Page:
Tiny, seemingly harmless cone snails may one day be the source of pain relievers stronger than morphine that can treat chronic nerve pain. Scientists from the University of Queensland in Australia have identified five new experimental substances derived from cone snail venom that contains hundreds of small proteins known as conotoxins. Cone snails use their conotoxins to paralyze prey, but conotoxins seem to have an analgesic effect in humans, according to Professor David Carik, Ph.D., who led a study reporting on the new substances.
“This is an important incremental step that could serve as the blueprint for the development of a whole new class of drugs capable of relieving one of the most severe forms of chronic pain that is currently very difficult to treat,” said Dr. Craik.
Dr. Craik will be presenting the scientists’ work at the 247th National Meeting & Exposition of the American Chemical Society taking place this week in Dallas, Texas. Although the use of conotoxin-derived medication is not novel (ziconotide has been approved for use in humans), Dr. Craik and colleagues are developing conotoxin-based drugs that can be taken orally (ziconotide must be injected into the lower spinal cord). Oral administration of conotoxin would be possible as the scientists modified the proteins to form circular chains of amino acids. In this form, they are extremely stable and resistant to enzyme attack in the body. These drugs could be used in patients who suffer from chronic neuropathic pain and replace addictive drugs such as morphine. Addiction is less of a concern for conotoxins because they act on different receptors in the brain than morphine.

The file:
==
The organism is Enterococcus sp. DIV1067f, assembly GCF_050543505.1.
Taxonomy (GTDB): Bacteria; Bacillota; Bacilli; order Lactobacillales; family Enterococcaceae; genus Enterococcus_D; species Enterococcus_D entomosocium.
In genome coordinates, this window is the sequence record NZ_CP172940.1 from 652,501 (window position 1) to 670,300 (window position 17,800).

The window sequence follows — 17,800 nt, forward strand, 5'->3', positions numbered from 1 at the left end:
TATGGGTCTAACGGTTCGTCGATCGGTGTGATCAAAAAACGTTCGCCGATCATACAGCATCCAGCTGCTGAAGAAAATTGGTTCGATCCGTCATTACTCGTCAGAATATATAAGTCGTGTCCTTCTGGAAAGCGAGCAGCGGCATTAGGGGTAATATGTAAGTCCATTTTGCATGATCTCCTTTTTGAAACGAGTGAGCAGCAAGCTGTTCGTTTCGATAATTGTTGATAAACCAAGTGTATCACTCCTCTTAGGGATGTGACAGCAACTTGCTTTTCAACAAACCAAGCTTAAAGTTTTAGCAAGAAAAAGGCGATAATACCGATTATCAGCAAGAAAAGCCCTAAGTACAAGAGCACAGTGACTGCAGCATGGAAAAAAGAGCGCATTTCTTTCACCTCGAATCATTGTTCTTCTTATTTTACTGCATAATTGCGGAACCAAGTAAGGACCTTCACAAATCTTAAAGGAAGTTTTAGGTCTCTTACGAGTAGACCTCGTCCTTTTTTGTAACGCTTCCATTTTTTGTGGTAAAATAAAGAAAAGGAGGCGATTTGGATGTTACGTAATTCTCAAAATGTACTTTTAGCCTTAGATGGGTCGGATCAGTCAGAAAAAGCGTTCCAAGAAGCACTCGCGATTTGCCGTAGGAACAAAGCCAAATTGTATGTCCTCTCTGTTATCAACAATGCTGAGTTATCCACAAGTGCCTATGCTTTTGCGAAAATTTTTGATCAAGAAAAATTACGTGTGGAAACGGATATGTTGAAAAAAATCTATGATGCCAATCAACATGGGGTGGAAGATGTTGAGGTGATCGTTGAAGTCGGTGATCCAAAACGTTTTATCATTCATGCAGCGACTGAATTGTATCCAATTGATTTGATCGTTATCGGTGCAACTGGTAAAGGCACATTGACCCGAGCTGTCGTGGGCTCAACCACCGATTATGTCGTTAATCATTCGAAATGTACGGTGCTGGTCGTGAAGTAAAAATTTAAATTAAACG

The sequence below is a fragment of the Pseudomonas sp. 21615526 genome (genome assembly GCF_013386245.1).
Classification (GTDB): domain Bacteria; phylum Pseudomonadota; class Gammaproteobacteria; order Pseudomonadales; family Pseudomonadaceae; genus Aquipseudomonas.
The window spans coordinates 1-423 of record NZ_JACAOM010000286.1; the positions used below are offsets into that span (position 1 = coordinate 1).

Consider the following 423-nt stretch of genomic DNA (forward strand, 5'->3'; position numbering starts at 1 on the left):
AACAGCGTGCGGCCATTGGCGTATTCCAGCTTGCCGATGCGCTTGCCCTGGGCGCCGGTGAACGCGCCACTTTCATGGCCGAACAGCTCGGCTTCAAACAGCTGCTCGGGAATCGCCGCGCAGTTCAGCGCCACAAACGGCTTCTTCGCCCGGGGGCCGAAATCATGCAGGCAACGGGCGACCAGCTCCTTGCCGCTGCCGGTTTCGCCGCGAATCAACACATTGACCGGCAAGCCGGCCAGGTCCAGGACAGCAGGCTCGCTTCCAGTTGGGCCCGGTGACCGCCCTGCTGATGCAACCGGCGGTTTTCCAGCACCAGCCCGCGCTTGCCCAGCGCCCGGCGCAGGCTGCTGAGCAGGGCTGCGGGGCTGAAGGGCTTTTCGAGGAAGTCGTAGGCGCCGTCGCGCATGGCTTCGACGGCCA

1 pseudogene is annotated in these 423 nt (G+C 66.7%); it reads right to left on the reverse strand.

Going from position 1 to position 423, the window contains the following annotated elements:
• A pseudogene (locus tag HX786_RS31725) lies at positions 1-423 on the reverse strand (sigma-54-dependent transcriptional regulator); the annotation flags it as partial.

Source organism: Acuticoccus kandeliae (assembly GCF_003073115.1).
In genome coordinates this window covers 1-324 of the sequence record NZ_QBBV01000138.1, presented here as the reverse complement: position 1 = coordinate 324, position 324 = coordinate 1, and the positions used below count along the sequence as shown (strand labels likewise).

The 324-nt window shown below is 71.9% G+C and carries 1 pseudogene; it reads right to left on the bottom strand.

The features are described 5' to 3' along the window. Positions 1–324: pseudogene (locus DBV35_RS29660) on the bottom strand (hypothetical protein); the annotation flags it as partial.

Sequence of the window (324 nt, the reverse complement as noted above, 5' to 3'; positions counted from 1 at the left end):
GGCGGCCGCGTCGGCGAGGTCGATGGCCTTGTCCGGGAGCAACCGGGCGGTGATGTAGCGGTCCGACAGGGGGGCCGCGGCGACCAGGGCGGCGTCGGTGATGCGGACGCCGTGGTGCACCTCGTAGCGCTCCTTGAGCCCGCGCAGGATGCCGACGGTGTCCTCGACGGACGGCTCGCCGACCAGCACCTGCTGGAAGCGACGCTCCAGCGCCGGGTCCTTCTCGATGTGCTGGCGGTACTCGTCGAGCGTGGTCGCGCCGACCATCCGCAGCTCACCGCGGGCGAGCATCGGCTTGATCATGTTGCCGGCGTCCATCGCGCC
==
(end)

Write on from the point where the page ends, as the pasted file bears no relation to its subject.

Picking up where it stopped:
Conotoxin-based drugs have shown benefits during laboratory tests on rats using standard protocols to test pain. What’s more, small doses of conotoxin were 100 times more potent than the “gold standard” drugs morphine or gabapentin. “We don’t know about side effects yet, as it hasn’t been tested in humans. But we think it would be safe,” Dr. Craik said. “It acts by a completely different mechanism than morphine so we think it has a minimal possibility of producing the side effects of that medication. That is one of the big advantages of this drug.” It will likely be two more years before human testing can begin.